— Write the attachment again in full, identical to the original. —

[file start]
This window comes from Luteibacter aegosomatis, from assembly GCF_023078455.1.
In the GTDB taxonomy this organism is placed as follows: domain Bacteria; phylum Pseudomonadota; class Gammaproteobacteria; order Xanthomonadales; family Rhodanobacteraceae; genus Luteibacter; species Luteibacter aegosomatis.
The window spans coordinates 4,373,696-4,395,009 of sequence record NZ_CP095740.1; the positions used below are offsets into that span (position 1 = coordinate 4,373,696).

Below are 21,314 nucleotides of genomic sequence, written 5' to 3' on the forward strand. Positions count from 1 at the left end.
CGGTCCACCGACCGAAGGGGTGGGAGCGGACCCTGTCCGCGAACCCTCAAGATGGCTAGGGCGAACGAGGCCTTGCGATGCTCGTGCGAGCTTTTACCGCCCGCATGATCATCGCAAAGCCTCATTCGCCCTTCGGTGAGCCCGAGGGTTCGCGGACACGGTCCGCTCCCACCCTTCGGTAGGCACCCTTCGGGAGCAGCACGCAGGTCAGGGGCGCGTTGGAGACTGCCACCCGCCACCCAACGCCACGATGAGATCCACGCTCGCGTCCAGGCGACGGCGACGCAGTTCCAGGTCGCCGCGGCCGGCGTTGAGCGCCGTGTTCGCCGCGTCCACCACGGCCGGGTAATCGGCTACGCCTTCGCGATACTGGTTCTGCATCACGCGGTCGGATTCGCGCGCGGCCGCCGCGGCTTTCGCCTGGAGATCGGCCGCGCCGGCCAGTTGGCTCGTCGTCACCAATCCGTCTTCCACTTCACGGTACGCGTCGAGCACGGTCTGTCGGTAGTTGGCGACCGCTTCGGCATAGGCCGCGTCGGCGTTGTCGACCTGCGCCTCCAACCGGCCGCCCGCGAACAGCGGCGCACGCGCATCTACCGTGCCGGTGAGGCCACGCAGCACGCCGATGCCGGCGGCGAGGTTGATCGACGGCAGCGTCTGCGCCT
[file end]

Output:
This window comes from Luteibacter aegosomatis, from assembly GCF_023078455.1.
In the GTDB taxonomy this organism is placed as follows: domain Bacteria; phylum Pseudomonadota; class Gammaproteobacteria; order Xanthomonadales; family Rhodanobacteraceae; genus Luteibacter; species Luteibacter aegosomatis.
The window spans coordinates 4,373,696-4,395,009 of sequence record NZ_CP095740.1; the positions used below are offsets into that span (position 1 = coordinate 4,373,696).

Below are 21,314 nucleotides of genomic sequence, written 5' to 3' on the forward strand. Positions count from 1 at the left end.
CGGTCCACCGACCGAAGGGGTGGGAGCGGACCCTGTCCGCGAACCCTCAAGATGGCTAGGGCGAACGAGGCCTTGCGATGCTCGTGCGAGCTTTTACCGCCCGCATGATCATCGCAAAGCCTCATTCGCCCTTCGGTGAGCCCGAGGGTTCGCGGACACGGTCCGCTCCCACCCTTCGGTAGGCACCCTTCGGGAGCAGCACGCAGGTCAGGGGCGCGTTGGAGACTGCCACCCGCCACCCAACGCCACGATGAGATCCACGCTCGCGTCCAGGCGACGGCGACGCAGTTCCAGGTCGCCGCGGCCGGCGTTGAGCGCCGTGTTCGCCGCGTCCACCACGGCCGGGTAATCGGCTACGCCTTCGCGATACTGGTTCTGCATCACGCGGTCGGATTCGCGCGCGGCCGCCGCGGCTTTCGCCTGGAGATCGGCCGCGCCGGCCAGTTGGCTCGTCGTCACCAATCCGTCTTCCACTTCACGGTACGCGTCGAGCACGGTCTGTCGGTAGTTGGCGACCGCTTCGGCATAGGCCGCGTCGGCGTTGTCGACCTGCGCCTCCAACCGGCCGCCCGCGAACAGCGGCGCACGCGCATCTACCGTGCCGGTGAGGCCACGCAGCACGCCGATGCCGGCGGCGAGGTTGATCGACGGCAGCGTCTGCGCCT